PSYC chapter 8
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Faculty for recalling past events and past learnings
The three basic activities of memory
- 1. encoding
- 2. storage
- 3. Retrieval
basic activity, involving recording information in our brains
basic activity, activity of memory, involving retention of information for later use
Recapture memories when needed
Define information-processing model
processing information from senses to memory, that must pass through three systems/stages: sensory memory, working memory and long term memory. (information is retrieved piece by piece)
About Sensory Memory
- Purpose: holds sensory info
- Duration:0.5 seconds for visual. 2-4 seconds for auditory
- Capacity: large
- (Information not transferred is lost)
Define iconic memory +
Name two parts of Short Term Memory (STM)
- 1. Working memory, things we are thinking and working with consciously
- 2. stores information that we need to have nearby
Two way of storing memory, as defined by Baddeley and Hitch
- Phonological loop: repetition to keep information active in memory
- Visuospatial sketchpad: temporarily store image and spatial locations we are working with.
Systems of memory vs. operation of computers.
1. Sensory memory
2. Working memory
3. Long term memory
- 1. icons
- 2. unsaved work
- 3. hard drive
- (this is only a metaphor)
Define Memory stores
Sensory memory, working memory, long term memory
Define Parallel distributed processing (PDP) or connectionist model.
newly encountered pieces of information immediately joins with other, previously encountered pieces of relevant information to help form and grow network of information
People are good at switching from task to task, but not multi-tasking. example of PDP
asked to do both visual OR both auditory task, their performance suffer. However, when asked to do either the visual or auditory, their performance is the same as doing one of those things.
"apple" network activated, related neurons in the brain become activated and rich memories spring forth. ex…
grandma, pie, red, memory of childhood.. snow-white
How do we encode information into memory?
encoding requires _____
Define Automatic processing
- encoding information with little consciousness awareness or effort
- ex. finding your bedroom.
- **still require some attention
Define Effortful processing
- encoding of information through careful attention and conscious effort.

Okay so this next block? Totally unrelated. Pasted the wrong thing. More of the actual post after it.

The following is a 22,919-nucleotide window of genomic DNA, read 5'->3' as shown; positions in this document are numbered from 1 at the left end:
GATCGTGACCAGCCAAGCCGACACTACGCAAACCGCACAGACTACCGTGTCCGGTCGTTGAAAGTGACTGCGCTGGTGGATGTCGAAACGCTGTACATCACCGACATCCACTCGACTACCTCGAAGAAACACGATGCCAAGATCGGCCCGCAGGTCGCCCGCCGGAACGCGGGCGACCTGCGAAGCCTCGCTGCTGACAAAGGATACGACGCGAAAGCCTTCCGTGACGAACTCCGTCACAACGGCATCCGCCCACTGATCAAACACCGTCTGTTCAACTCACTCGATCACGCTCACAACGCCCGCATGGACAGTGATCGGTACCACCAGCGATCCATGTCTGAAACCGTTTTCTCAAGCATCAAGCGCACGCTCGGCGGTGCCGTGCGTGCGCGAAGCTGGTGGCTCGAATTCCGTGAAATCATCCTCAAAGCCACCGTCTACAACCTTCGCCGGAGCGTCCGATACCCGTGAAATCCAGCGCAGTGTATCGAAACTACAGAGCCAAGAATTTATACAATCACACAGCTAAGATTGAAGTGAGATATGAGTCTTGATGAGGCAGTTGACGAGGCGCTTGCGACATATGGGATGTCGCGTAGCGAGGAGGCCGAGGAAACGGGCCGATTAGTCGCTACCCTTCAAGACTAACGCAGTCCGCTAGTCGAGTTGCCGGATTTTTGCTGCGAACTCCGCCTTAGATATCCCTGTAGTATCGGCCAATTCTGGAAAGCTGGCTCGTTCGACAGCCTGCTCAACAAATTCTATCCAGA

- ex, studying
Pros of automatic processing
-is disrupted slightly by the performance of another task. ex. talking and pouring coffee, can performance both task at a time.
-requires little effort.
Cons of effortful processing
- -processing is disrupted/ attend other information when person is forced to do the task.
- ex. studying while you are texting.
Define sensory memory
memory involving detail, brief sensory image/ sound that is retained for a short period of time
George Sperling wanted to demonstrate how long an individual's visual storehouse will last.
- presented letters less than 1 second - most can report back
- presented letters, then less than 1 second later, tone appears - most can report back
- presented letters waited for a while then tone- their performance decline
Define Working memory
- Short term memory store that can hold 5-9 items at once
- ex. holding phone numbers/ remembering first part of sentence, while finishing end of sentence.
Conscious repetition of information in an attempt to ensure that information is encoded.
Define Long Term Memory
- Memory system where we hold all info we have previously father, available for retrieval and use in a new situation or task.
- ex. past events
Define Spacing Effect
- facilitated encoding of materials through rehearsal situation spread out over time
- (distributed practice vs passed practice)
Sleep and memory
- information acquired before falling asleep tends to be encoded into long term, but need time to rehearse it
- language tape will most likely not enter memory
Define phonological code
- repeating sounds of numbers again and again ex. phone number
- usually used for numbers, letters and words
Define Visual code
- holding image of how it would look if it was written down (image of phone number)
- usually used for non-verbal information ex. person's face
Pros and Cons of codes
- individuals gets confused and mix similar information together.
- photographic memory aka eidetic memories
Long term memory and encoding
non-verbal vs. verbal information
- Non-verbal information: use phonological/ visual coding ex, We day, sounds of performance, see the crowd cheer
- Verbal information: semantic code
Define semantic code
- representation of information based on the meaning of the information
- ex. girl was with someone who was not their boyfriend, so the girl is cheating.
Encoding and Meaning
multiple codes _____, ______ and ______ will ______ the likelihood and strength of memory
semantic code, visual code, phonological, increases
Define mnemonic device
Meaningful information is more likely to be memorized, so can artificially add meaning to information to make more memorable.
Encoding and Organization
- ex. Italy, england, fox, bear, rabbit, spain, mouse
- results: categorize into animals and european countries.
- knowledge basses that we develop based on prior experiences or other knowledge bases.
- ex. knowing what to do in a restaurant that you are not familiar with.
How do we store memories?
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